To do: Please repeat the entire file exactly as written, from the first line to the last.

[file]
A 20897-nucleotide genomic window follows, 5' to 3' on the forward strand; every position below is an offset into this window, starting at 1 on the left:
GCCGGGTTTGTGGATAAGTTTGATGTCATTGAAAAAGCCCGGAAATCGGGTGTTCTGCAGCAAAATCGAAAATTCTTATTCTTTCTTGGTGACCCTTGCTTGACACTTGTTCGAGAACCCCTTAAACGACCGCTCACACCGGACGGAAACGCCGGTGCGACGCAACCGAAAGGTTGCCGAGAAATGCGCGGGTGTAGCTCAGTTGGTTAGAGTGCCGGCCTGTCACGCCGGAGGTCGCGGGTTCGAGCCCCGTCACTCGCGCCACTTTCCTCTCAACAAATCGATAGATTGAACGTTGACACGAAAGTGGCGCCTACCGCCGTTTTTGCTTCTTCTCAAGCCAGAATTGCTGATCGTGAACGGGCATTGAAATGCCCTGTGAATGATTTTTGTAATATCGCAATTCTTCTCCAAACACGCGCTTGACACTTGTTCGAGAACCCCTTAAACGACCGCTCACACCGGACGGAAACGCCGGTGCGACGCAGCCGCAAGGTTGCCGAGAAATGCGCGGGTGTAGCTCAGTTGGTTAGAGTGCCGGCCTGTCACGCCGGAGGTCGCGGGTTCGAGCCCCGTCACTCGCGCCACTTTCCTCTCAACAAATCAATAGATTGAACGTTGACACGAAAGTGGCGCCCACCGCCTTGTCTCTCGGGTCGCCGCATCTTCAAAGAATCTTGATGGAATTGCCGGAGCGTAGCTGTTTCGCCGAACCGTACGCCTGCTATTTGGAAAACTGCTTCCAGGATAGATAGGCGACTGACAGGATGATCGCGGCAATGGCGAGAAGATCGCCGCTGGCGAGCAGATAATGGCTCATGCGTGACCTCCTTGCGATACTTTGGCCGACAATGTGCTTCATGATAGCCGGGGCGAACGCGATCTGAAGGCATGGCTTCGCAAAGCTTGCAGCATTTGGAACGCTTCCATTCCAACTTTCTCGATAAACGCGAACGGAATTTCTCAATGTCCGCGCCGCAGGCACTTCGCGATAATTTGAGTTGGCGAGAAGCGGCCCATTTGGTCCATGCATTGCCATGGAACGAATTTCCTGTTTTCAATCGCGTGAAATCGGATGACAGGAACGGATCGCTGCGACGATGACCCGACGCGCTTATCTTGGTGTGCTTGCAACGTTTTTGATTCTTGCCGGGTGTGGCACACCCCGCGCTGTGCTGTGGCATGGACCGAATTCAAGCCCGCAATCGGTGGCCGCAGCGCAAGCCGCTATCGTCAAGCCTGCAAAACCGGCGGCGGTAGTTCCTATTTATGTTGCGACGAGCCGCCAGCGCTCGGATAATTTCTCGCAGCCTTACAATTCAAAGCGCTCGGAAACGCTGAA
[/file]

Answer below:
A 20897-nucleotide genomic window follows, 5' to 3' on the forward strand; every position below is an offset into this window, starting at 1 on the left:
GCCGGGTTTGTGGATAAGTTTGATGTCATTGAAAAAGCCCGGAAATCGGGTGTTCTGCAGCAAAATCGAAAATTCTTATTCTTTCTTGGTGACCCTTGCTTGACACTTGTTCGAGAACCCCTTAAACGACCGCTCACACCGGACGGAAACGCCGGTGCGACGCAACCGAAAGGTTGCCGAGAAATGCGCGGGTGTAGCTCAGTTGGTTAGAGTGCCGGCCTGTCACGCCGGAGGTCGCGGGTTCGAGCCCCGTCACTCGCGCCACTTTCCTCTCAACAAATCGATAGATTGAACGTTGACACGAAAGTGGCGCCTACCGCCGTTTTTGCTTCTTCTCAAGCCAGAATTGCTGATCGTGAACGGGCATTGAAATGCCCTGTGAATGATTTTTGTAATATCGCAATTCTTCTCCAAACACGCGCTTGACACTTGTTCGAGAACCCCTTAAACGACCGCTCACACCGGACGGAAACGCCGGTGCGACGCAGCCGCAAGGTTGCCGAGAAATGCGCGGGTGTAGCTCAGTTGGTTAGAGTGCCGGCCTGTCACGCCGGAGGTCGCGGGTTCGAGCCCCGTCACTCGCGCCACTTTCCTCTCAACAAATCAATAGATTGAACGTTGACACGAAAGTGGCGCCCACCGCCTTGTCTCTCGGGTCGCCGCATCTTCAAAGAATCTTGATGGAATTGCCGGAGCGTAGCTGTTTCGCCGAACCGTACGCCTGCTATTTGGAAAACTGCTTCCAGGATAGATAGGCGACTGACAGGATGATCGCGGCAATGGCGAGAAGATCGCCGCTGGCGAGCAGATAATGGCTCATGCGTGACCTCCTTGCGATACTTTGGCCGACAATGTGCTTCATGATAGCCGGGGCGAACGCGATCTGAAGGCATGGCTTCGCAAAGCTTGCAGCATTTGGAACGCTTCCATTCCAACTTTCTCGATAAACGCGAACGGAATTTCTCAATGTCCGCGCCGCAGGCACTTCGCGATAATTTGAGTTGGCGAGAAGCGGCCCATTTGGTCCATGCATTGCCATGGAACGAATTTCCTGTTTTCAATCGCGTGAAATCGGATGACAGGAACGGATCGCTGCGACGATGACCCGACGCGCTTATCTTGGTGTGCTTGCAACGTTTTTGATTCTTGCCGGGTGTGGCACACCCCGCGCTGTGCTGTGGCATGGACCGAATTCAAGCCCGCAATCGGTGGCCGCAGCGCAAGCCGCTATCGTCAAGCCTGCAAAACCGGCGGCGGTAGTTCCTATTTATGTTGCGACGAGCCGCCAGCGCTCGGATAATTTCTCGCAGCCTTACAATTCAAAGCGCTCGGAAACGCTGAA